Apostolic Christian Church In the United States

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History in the United States[edit | edit source]

  • The Apostolic Christian Church (ACC) is a worldwide Christian denomination from the anabaptist tradition.
  • The origins of the Apostolic Christian Church are founded in the conversion experience of Samuel Heinrich Froehlich (1803–57) of Switzerland. Froehlich was baptized in 1832, and soon founded the Evangelical Baptist Church.
  • The first American church was formed in Lewis County, New York, in 1847, by Benedict Weyeneth (1819–87), who had been sent by Froehlich at the request of Joseph Virkler, a Lewis County minister in an Alsatian Amish-Mennonite church. I
  • n 1848, a church was formed in Sardis, Ohio.
  • The church experienced primary growth in the Midwest, where many congregations gained membership from local Amish and Mennonite churches.
  • Though sometimes referred to as the New Amish, these believers generally called themselves Evangelical Baptist. In 1917, the church adopted a uniform name: Apostolic Christian Church.
  • There are currently at least five main divisions of this church in America.
    • The Apostolic Christian Church of America has about 93 congregations in 22 states, including 1 church in Canada, 5 in Mexico, and 2 in Japan. The total number of members is approximately 11,500.
    • The Apostolic Christian Church (Nazarean) has 50 congregations in the United States, with 2756 members.
    • The Nazarene Christian Congregation is the result of a split during World War II which had to do with disagreements due to Communist demands in Yugoslavia. This church also split into two sides during the early 2000s. The NCC has churches in former Yugoslavia, Australia, United States, and Canada, with more members in Yugoslavia than anywhere else. In North America and Australia the church has shrunk considerably.
    • The German Apostolic Christian Church has several congregations in the United States and Europe. There are about 150 members in the United States, primarily in Illinois and Oregon. This German Apostolic Christian Church is the result of a relatively small group splitting away from the Apostolic Christian Church in 1932 and 1933 with currently four congregations: Cissna Park, IL; Fairbury, IL; Peoria, IL; and Silverton, OR. Formerly it had also a congregation in Sabetha, KS, this became one of the Christian Apostolic Churches after 1955. Until 1955 this church was known as Christian Apostolic Church, afterwards it named itself German Apostolic Christian Church.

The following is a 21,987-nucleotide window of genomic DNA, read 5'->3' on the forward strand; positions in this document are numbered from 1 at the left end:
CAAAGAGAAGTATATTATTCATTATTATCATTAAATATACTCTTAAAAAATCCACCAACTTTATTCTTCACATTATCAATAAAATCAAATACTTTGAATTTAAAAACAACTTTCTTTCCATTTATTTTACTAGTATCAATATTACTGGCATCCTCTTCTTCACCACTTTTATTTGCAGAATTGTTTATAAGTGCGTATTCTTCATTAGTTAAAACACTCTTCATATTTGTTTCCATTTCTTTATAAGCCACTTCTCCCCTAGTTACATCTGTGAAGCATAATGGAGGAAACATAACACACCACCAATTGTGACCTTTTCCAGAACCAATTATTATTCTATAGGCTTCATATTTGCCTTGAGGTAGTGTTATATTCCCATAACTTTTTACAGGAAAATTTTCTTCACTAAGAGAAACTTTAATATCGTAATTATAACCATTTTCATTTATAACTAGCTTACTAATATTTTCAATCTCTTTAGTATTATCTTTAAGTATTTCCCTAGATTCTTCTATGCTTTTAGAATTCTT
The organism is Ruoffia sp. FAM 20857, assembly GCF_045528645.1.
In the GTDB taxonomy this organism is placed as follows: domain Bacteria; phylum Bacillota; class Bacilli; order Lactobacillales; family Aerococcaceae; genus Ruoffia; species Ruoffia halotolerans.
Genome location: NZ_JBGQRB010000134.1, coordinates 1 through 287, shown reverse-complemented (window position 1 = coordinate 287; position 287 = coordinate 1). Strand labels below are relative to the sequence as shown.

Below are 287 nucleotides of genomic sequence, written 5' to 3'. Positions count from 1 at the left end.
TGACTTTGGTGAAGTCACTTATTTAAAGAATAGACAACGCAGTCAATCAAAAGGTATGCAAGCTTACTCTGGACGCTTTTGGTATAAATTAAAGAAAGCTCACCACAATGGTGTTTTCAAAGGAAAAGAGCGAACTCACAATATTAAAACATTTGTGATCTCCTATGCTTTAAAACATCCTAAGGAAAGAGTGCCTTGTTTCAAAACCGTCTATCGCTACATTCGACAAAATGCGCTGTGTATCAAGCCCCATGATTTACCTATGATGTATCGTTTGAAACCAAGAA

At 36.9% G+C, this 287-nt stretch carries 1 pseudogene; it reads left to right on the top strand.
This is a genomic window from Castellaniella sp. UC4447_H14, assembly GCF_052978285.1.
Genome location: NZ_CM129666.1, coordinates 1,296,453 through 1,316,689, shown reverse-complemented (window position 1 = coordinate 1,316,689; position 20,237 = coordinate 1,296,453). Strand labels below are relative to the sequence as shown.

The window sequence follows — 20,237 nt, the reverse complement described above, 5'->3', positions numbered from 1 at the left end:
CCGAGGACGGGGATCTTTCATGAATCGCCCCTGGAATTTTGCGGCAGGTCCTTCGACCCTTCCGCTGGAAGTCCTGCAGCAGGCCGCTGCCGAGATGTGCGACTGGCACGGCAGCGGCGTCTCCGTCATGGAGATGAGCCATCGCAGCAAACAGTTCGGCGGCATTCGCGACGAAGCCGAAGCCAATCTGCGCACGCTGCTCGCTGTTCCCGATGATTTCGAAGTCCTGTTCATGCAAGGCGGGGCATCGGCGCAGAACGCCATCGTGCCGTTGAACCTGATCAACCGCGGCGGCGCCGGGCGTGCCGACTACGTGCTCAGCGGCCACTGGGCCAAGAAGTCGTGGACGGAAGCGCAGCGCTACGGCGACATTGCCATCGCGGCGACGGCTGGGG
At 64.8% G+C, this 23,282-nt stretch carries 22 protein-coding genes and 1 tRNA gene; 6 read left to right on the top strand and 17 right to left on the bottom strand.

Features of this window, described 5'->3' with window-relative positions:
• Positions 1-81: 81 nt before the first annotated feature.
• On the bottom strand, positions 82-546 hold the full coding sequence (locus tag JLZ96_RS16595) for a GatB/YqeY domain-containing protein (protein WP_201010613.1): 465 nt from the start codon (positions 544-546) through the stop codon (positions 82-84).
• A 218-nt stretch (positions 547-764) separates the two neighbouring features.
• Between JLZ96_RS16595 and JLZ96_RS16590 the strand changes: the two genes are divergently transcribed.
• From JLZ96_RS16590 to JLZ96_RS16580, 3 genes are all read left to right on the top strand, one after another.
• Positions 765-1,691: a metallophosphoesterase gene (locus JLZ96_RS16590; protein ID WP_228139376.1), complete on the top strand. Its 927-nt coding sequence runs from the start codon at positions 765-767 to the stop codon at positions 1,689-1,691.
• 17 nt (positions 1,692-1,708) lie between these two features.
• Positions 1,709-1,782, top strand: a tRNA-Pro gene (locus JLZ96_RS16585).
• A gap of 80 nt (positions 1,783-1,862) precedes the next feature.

• The Christian Apostolic Church (formed in 1955 from a split with the German Apostolic Christian) has three churches in Forrest, IL; Salem, OR; and Sabetha, KS with approximately 75 members. The Christian Apostolic Church was the result of a 1955 schism from the German Apostolic Christian Church.
    • The Apostolic Christian Faith Church (formed in 2012 from a split with the Apostolic Christian Church of America) has two churches in Canada, and about 25 churches in the United States with approximately 1,100 members. Members have retained what they believe are the church's traditional teachings and doctrine. Source: Wikipedia: Apostolic Christian Church

Finding Records[edit | edit source]

Correspond with or visit the actual churches.[edit | edit source]

Some records are still held in the local churches. Contact the current minister to find out what records are still available.

  • Make an appointment to look at the records. Or ask the minister of the church to make a copy of the record for you.
  • To find church staff available, you might have to visit on Sunday.
  • Ask for small searches at a time, such as one birth record or a specific marriage. Never ask for "everything on a family or surname".
  • A donation ($25-$40) for their time and effort to help you would be appropriate.
  • If the church has a website, you may be able to e-mail a message.
  • See the Letter Writing Guide for Genealogy for help with composing letters.


Writing to Church Headquarters[edit | edit source]

Apostolic Christian Church
3420 N. Sheridan Rd.
Peoria IL 61604
Tel.: 419-393-2621 (media contact)
Tel.: 309-693-6688 or 309-243-7750

Apostolic Christian Church (Nazarean)

Nazarene Christian Congregation

Carefully compare any record you find to known facts about the ancestor[edit | edit source]

You will possibly find many different people with the same name as your ancestor, especially when a family stayed in a locality for several generations, and several children were named after the grandparents or aunts and uncles. Be prepared to find the correct church records by gathering in advance as many of these exact details about the ancestor as possible:

  • name, including middle name and maiden name
  • names of all spouses, including middle and maiden name
  • exact or closely estimated dates of birth, marriage, and death
  • names and approximate birthdates of children
  • all known places of residence
  • occupations
  • military service details

Dark thin font green pin Version 4.pngCarefully evaluate the church records you find to make sure you have really found records for your ancestor and not just a "near match". If one or more of the details do not line up, be careful about accepting the entry as your ancestor. There are guiding principles for deciding how to resolve discrepancies between records that are seemingly close. For more instruction in evaluating evidence, read the Wiki article, Evaluate the Evidence.